I am a recovering ice cream addict. I’m not ashamed to say that at one time in my life, sitting down and chowing a whole pint of Ben and Jerry’s was not out of the question for me. At times in my life, ice cream became a once-a-day thing, which probably wouldn’t have been so bad, if I had been able to control my portion size. But I generally couldn’t. Ice cream owned me.
So when I first started Paleo, ice cream was something I missed terribly – along with bread and crackers and all sorts of other carby things. But ice cream was right up at the top of my “Most Wanted” list. And unlike a lot of other things on the list, it took me longer to think about an alternative to ice cream. Why? Maybe because I thought that even a Paleo safe alternative would awaken my inner ice cream beast. But here’s a little side tip I’ve learned along the Paleo way: once your body gets used to your Paleo diet, you’ll actually lose your taste for the super sweet stuff you may have once indulged in. Treat your body right and it becomes your ally, not your enemy.
So, to be honest, most days now I don’t even think about ice cream. If I want something after a meal, I actually crave fruit like strawberries and blueberries. If you had told me that a few years ago, I would’ve laughed in your face. I was never one of those “I could really go for some fruit” kind of people. In fact, those people always kind of annoyed me. I mean, really – who craves things that are good for you?! Well, now, I do. That’s what Paleo has turned me in to – and I don’t find it annoying in the least!
But whether you’re looking for a special treat or you want to serve a delicate, refined, and tasty dessert at your next party, these ice cream truffles are a great way to go. Start with full fat coconut milk. Remember that fat content doesn’t matter with Paleo – it’s the carbs that matter.
The sweetness in both the ice cream and the chocolate truffle coating comes from honey, as it does in many Paleo recipes. While I’ve seen some Paleo folks advocating for the use of natural no-calorie sweeteners like Truvia, I really prefer the subtle sweetness of honey in my Paleo sweets, so that’s what I’ve used here. Depending on the honey you use, it can also help impart a more complex flavor to your ice cream truffles. High-end honey (the best stuff) often has subtle varieties of floral notes, like clover or lavender. So experiment a little and see what delicious combos you can come up with.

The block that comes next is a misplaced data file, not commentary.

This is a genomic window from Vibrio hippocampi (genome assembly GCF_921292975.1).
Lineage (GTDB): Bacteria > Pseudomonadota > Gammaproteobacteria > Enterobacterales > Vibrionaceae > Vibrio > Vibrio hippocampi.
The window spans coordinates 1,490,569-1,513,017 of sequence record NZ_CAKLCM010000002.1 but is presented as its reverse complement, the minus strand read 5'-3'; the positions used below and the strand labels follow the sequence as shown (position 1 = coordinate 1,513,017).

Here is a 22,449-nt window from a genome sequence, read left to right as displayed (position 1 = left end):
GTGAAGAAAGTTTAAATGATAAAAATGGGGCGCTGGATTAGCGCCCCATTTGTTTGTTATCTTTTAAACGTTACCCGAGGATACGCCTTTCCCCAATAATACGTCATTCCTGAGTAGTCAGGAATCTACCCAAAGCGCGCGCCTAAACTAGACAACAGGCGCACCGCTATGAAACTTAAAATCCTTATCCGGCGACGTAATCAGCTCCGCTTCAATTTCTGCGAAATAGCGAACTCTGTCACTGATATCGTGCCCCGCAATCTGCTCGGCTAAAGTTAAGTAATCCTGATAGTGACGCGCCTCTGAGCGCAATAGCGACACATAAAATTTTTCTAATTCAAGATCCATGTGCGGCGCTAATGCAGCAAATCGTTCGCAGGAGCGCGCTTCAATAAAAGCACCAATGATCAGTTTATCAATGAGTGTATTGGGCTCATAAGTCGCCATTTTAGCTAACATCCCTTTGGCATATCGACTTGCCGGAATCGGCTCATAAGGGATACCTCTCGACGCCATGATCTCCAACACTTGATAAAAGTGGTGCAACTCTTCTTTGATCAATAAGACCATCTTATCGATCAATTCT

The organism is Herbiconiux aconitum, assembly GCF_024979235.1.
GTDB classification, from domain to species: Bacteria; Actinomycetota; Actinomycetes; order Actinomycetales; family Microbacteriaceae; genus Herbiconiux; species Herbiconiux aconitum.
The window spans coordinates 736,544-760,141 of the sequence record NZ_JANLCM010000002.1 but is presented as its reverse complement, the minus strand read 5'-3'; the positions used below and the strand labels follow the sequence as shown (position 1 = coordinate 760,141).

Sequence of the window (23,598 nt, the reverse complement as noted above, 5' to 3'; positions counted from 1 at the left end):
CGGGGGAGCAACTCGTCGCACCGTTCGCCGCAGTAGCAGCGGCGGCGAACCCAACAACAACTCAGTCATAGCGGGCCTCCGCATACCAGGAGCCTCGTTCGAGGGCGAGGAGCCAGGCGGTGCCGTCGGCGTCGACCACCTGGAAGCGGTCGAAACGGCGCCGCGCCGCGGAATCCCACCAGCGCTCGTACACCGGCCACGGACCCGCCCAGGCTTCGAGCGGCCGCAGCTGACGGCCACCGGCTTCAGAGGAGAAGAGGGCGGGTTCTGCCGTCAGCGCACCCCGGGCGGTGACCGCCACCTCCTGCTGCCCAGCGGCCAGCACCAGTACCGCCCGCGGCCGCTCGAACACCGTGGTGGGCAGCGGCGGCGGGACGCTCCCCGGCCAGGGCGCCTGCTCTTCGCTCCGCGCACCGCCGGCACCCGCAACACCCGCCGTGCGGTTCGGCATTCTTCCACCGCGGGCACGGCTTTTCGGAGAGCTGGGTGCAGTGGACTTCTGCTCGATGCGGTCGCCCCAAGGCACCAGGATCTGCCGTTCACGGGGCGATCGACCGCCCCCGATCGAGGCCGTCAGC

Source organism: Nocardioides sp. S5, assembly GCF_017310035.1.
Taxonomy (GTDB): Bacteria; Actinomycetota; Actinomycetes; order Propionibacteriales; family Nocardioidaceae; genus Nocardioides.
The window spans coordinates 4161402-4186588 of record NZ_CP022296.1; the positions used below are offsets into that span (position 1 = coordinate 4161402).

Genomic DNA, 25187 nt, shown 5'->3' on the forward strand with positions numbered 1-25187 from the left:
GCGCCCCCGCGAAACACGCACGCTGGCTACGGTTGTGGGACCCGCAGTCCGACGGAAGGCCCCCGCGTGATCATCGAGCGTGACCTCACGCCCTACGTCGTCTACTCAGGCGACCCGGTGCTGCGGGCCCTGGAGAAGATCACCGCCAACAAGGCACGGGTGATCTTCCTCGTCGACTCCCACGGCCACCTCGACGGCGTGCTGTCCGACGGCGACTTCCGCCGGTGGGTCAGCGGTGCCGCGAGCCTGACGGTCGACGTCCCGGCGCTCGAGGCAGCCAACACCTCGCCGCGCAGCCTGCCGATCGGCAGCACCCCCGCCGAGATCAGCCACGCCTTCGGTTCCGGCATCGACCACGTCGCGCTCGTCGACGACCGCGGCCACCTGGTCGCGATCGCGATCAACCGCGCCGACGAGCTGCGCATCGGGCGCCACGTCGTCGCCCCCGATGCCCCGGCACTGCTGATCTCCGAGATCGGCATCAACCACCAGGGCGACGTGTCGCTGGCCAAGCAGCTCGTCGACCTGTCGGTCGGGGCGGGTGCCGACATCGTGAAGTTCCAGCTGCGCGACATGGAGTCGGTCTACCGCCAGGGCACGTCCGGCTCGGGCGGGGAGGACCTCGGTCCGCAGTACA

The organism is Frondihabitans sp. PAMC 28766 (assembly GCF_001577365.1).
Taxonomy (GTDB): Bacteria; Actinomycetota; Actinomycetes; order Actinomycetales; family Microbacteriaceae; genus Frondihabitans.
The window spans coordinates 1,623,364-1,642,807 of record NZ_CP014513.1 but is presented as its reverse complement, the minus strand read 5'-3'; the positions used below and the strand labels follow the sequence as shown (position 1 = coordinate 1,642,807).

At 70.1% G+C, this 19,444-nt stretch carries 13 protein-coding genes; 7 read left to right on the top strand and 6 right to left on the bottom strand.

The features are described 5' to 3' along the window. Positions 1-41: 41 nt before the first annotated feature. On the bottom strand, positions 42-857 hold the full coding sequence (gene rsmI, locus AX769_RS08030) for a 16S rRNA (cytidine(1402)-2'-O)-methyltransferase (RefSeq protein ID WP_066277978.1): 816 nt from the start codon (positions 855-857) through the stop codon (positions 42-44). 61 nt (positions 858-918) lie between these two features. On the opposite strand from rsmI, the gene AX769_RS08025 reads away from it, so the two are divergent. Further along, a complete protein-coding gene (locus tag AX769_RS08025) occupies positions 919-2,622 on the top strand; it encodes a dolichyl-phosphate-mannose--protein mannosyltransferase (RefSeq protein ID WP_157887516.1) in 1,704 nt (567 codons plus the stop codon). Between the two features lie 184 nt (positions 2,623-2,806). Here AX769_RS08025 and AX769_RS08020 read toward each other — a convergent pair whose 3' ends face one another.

And the chocolate – oh, the wonderful chocolate. Make sure you get unsweetened cocoa powder because you don’t want any sneaky refined sugar lurking in your ice cream truffles.
One last final comment about these cute little balls of deliciousness: Valentine’s Day is coming up. Wouldn’t you love to treat your special person to a sweet treat that’s also good for them? I know I would love anyone who made ice cream truffles for me!
(Make this next: Matcha Bliss Balls)
- For the ice cream
- 1 can full coconut fat milk
- 2 tbsp melted coconut oil
- 3 tbsp honey
- 1 tbsp pure vanilla extract
- For the glaze
- ¼ cup melted coconut oil
- ¼ cup cocoa powder
- 2 tbsp honey
- To make the ice cream place all the ingredients in a blender and blend until smooth and well combined.
- Transfer the mixture in an ice cream maker and freeze according to the manufacturer's instructions.
- Transfer the ice cream in an airtight container and freeze for one hour.
- Using an ice cream scoop, add scoops of ice cream to a baking sheet lined with parchment paper and immediately return to the freezer.
- Freeze for 30 minutes or until frozen again.
- To make the glaze, mix all the ingredient in a bowl until well combined.
- Roll each ice cream ball into the glaze and return to the baking sheet.
- Freeze for minimum 2 hours before serving.
Want more paleo recipes? Take a look at the Paleo Grubs Book. With 470+ easy-to-prepare Paleo recipes in 17 categories, it is the only Paleo book you will ever need.